• July 4, 2013 at 9:17 am #

      Hi Donald,

      Many thanks for this fascinating information! The Irish in the regulars is something that needs a lot more study. In the 1850s upwards of 60% of the United States regular army were Irish. When the Confederates fired on Fort Sumter in 1861, there were more Irish than American-born troops in the garrison. Also I have noted that very high donations were given by regular troops to the Irish Relief Fund in 1863 showing the continuance of the tradition of Irish in the regulars. Your great-grandfather seems to have been an incredible individual- what a record of service!

      Kind Regards,


      • Donald Humphreys
        July 4, 2013 at 9:19 pm #


        Thanks for the note.

        Following his retirement from the military Patrick Breen settled in Vincennes, Indiana and worked as a watchman for the Baltimore & Ohio RR. He died in Chicago in 1909 at age 70. He lived a remarkably long life especially considering he participated in many of the major battles of the Civil War and suffered the tough life of an infantryman for all those Civil War years.

        I have more details of Patrick Breen’s military service should you be interested.


      • July 7, 2013 at 12:43 pm #

        Hi Don,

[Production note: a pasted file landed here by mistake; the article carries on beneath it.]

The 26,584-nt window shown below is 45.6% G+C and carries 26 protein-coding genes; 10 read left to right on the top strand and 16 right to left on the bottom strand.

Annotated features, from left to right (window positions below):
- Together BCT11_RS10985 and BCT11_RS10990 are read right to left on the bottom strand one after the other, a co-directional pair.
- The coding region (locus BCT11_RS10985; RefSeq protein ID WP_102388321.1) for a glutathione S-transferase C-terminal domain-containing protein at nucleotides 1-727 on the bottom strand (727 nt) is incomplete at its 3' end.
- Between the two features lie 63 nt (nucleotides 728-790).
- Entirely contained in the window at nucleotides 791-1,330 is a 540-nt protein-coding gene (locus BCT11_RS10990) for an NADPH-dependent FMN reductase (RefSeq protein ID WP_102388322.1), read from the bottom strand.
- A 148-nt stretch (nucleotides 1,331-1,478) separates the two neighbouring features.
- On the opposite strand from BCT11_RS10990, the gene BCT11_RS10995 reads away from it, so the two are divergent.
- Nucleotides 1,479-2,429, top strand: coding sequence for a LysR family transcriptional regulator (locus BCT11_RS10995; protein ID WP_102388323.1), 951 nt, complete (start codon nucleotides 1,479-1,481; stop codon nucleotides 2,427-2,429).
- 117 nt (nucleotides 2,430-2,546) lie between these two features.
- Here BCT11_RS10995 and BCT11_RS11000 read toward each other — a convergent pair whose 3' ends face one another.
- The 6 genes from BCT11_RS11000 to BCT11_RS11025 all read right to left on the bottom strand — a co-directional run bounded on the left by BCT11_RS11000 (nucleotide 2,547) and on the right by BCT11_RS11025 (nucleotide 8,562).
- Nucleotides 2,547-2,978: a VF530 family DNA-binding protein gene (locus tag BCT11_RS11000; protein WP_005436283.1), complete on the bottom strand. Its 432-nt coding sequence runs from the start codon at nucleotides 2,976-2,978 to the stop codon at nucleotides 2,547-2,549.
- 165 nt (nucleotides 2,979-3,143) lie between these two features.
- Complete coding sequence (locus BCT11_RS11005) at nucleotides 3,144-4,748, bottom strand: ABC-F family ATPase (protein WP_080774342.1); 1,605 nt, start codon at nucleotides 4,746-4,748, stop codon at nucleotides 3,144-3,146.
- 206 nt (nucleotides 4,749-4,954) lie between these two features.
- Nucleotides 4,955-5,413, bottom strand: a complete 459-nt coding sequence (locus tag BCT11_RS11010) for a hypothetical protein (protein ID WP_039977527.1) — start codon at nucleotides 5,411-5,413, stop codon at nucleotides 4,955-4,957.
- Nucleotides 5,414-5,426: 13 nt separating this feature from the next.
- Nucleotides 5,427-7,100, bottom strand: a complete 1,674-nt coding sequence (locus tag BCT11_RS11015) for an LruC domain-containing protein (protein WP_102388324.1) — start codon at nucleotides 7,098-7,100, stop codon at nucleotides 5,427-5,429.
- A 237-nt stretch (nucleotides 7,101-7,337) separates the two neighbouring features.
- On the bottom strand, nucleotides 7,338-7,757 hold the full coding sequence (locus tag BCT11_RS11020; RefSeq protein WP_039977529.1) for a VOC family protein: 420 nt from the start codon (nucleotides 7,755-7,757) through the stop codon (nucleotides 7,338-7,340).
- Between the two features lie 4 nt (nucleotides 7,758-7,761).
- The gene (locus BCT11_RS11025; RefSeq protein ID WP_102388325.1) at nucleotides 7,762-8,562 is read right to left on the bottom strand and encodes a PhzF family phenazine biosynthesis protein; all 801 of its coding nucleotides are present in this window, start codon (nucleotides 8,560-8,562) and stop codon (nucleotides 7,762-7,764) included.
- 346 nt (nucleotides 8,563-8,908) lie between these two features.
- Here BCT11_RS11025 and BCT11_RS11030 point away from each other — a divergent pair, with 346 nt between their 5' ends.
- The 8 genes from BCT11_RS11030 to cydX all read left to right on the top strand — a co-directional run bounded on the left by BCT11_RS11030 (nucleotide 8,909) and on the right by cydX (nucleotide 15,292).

Not the first Irishman I have heard of who settled in Vincennes after the war! Do you have any photographs of Patrick?

        Kind Regards,


  4. Pauline Mc Crory
    August 13, 2013 at 1:28 pm #

    Hi Damian
    I am researching County Down soldiers who enlisted in the US Army before and during the Civil WAR. Is there any recommended websites etc that I could research. I am a member of a local historical society. Thanks and Regards Pauline

    • August 15, 2013 at 8:45 am #

      Hi Pauline,

      Many thanks for getting in touch. It can often be difficult to track soldiers by county of origin in the Civil War, and there are no easy ways of searching for them. Often the best bet is to go by common surnames in the county as a starting point. In circumstances where you have a name then ancestry has the military post returns for much of the US military in the pre-war years and these sometimes give county of birth. Another good avenue is although both of these are pay sites. There are a variety of sources that can help during the Civil War depending on the State in which the men enlisted. I am happy to help if there are any particular men you are looking out for.

      Kind Regards,


  5. Timothy P. O'Grady
    July 3, 2016 at 8:16 pm #

    The battle of the Wheat Field was the Irish Brigade on July 2, 1863. There are three Irish Brigade Memorials on the Battlefield.

    • July 5, 2016 at 9:07 am #

      Hi Tim,

      Many thanks for the comment- I am getting to the battlefield for the first time later this year, something I am greatly looking forward to.

      Kind Regards,


Leave a Reply

Fill in your details below or click an icon to log in: Logo

You are commenting using your account. Log Out / Change )

Twitter picture

You are commenting using your Twitter account. Log Out / Change )

Facebook photo

You are commenting using your Facebook account. Log Out / Change )

Google+ photo

You are commenting using your Google+ account. Log Out / Change )

Connecting to %s

%d bloggers like this: